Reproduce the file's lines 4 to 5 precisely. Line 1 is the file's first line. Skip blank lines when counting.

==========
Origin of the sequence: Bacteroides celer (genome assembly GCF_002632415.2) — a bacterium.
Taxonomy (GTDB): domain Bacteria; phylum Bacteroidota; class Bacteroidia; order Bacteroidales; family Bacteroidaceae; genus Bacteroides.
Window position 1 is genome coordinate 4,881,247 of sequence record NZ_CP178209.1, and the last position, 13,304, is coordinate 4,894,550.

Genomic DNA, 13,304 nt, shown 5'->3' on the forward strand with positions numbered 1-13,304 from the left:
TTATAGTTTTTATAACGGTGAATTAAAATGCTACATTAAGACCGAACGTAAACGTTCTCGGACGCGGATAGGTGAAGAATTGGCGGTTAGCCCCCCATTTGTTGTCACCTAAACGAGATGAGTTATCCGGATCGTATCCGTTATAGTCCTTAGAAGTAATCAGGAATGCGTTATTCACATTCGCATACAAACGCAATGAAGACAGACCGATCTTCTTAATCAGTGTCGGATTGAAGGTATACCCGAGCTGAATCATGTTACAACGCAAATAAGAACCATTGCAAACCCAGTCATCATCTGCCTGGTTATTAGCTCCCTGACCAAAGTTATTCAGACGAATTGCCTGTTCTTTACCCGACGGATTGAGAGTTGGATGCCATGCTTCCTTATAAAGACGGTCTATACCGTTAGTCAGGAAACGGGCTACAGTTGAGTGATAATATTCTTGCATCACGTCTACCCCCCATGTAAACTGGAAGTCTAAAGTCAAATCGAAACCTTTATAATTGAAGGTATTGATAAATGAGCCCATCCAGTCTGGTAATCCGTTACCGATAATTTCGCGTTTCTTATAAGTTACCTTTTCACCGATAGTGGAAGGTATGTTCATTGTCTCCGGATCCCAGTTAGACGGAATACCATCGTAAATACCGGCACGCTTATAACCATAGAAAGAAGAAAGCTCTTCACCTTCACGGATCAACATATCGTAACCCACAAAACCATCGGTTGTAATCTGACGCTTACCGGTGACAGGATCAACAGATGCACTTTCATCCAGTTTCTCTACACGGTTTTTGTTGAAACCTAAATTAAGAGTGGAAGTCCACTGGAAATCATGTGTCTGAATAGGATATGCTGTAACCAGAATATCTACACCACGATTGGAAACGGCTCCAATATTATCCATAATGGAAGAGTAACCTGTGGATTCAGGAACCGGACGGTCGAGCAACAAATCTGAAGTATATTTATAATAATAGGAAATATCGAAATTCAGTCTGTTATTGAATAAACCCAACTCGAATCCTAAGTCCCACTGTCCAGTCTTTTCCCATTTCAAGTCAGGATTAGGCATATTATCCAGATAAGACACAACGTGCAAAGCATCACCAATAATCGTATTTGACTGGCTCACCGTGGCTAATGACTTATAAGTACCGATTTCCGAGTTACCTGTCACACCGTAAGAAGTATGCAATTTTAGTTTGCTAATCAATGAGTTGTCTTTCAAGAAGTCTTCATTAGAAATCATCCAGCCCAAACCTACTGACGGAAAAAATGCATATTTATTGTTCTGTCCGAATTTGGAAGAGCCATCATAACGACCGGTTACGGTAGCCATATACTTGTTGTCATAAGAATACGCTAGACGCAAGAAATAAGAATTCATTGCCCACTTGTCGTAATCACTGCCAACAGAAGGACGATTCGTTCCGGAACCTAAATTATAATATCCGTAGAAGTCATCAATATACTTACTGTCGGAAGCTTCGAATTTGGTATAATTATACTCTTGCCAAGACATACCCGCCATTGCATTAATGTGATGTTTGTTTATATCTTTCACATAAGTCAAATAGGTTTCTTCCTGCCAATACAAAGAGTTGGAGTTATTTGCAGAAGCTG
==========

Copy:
Genomic DNA, 13,304 nt, shown 5'->3' on the forward strand with positions numbered 1-13,304 from the left:
TTATAGTTTTTATAACGGTGAATTAAAATGCTACATTAAGACCGAACGTAAACGTTCTCGGACGCGGATAGGTGAAGAATTGGCGGTTAGCCCCCCATTTGTTGTCACCTAAACGAGATGAGTTATCCGGATCGTATCCGTTATAGTCCTTAGAAGTAATCAGGAATGCGTTATTCACATTCGCATACAAACGCAATGAAGACAGACCGATCTTCTTAATCAGTGTCGGATTGAAGGTATACCCGAGCTGAATCATGTTACAACGCAAATAAGAACCATTGCAAACCCAGTCATCATCTGCCTGGTTATTAGCTCCCTGACCAAAGTTATTCAGACGAATTGCCTGTTCTTTACCCGACGGATTGAGAGTTGGATGCCATGCTTCCTTATAAAGACGGTCTATACCGTTAGTCAGGAAACGGGCTACAGTTGAGTGATAATATTCTTGCATCACGTCTACCCCCCATGTAAACTGGAAGTCTAAAGTCAAATCGAAACCTTTATAATTGAAGGTATTGATAAATGAGCCCATCCAGTCTGGTAATCCGTTACCGATAATTTCGCGTTTCTTATAAGTTACCTTTTCACCGATAGTGGAAGGTATGTTCATTGTCTCCGGATCCCAGTTAGACGGAATACCATCGTAAATACCGGCACGCTTATAACCATAGAAAGAAGAAAGCTCTTCACCTTCACGGATCAACATATCGTAACCCACAAAACCATCGGTTGTAATCTGACGCTTACCGGTGACAGGATCAACAGATGCACTTTCATCCAGTTTCTCTACACGGTTTTTGTTGAAACCTAAATTAAGAGTGGAAGTCCACTGGAAATCATGTGTCTGAATAGGATATGCTGTAACCAGAATATCTACACCACGATTGGAAACGGCTCCAATATTATCCATAATGGAAGAGTAACCTGTGGATTCAGGAACCGGACGGTCGAGCAACAAATCTGAAGTATATTTATAATAATAGGAAATATCGAAATTCAGTCTGTTATTGAATAAACCCAACTCGAATCCTAAGTCCCACTGTCCAGTCTTTTCCCATTTCAAGTCAGGATTAGGCATATTATCCAGATAAGACACAACGTGCAAAGCATCACCAATAATCGTATTTGACTGGCTCACCGTGGCTAATGACTTATAAGTACCGATTTCCGAGTTACCTGTCACACCGTAAGAAGTATGCAATTTTAGTTTGCTAATCAATGAGTTGTCTTTCAAGAAGTCTTCATTAGAAATCATCCAGCCCAAACCTACTGACGGAAAAAATGCATATTTATTGTTCTGTCCGAATTTGGAAGAGCCATCATAACGACCGGTTACGGTAGCCATATACTTGTTGTCATAAGAATACGCTAGACGCAAGAAATAAGAATTCATTGCCCACTTGTCGTAATCACTGCCAACAGAAGGACGATTCGTTCCGGAACCTAAATTATAATATCCGTAGAAGTCATCAATATACTTACTGTCGGAAGCTTCGAATTTGGTATAATTATACTCTTGCCAAGACATACCCGCCATTGCATTAATGTGATGTTTGTTTATATCTTTCACATAAGTCAAATAGGTTTCTTCCTGCCAATACAAAGAGTTGGAGTTATTTGCAGAAGCTG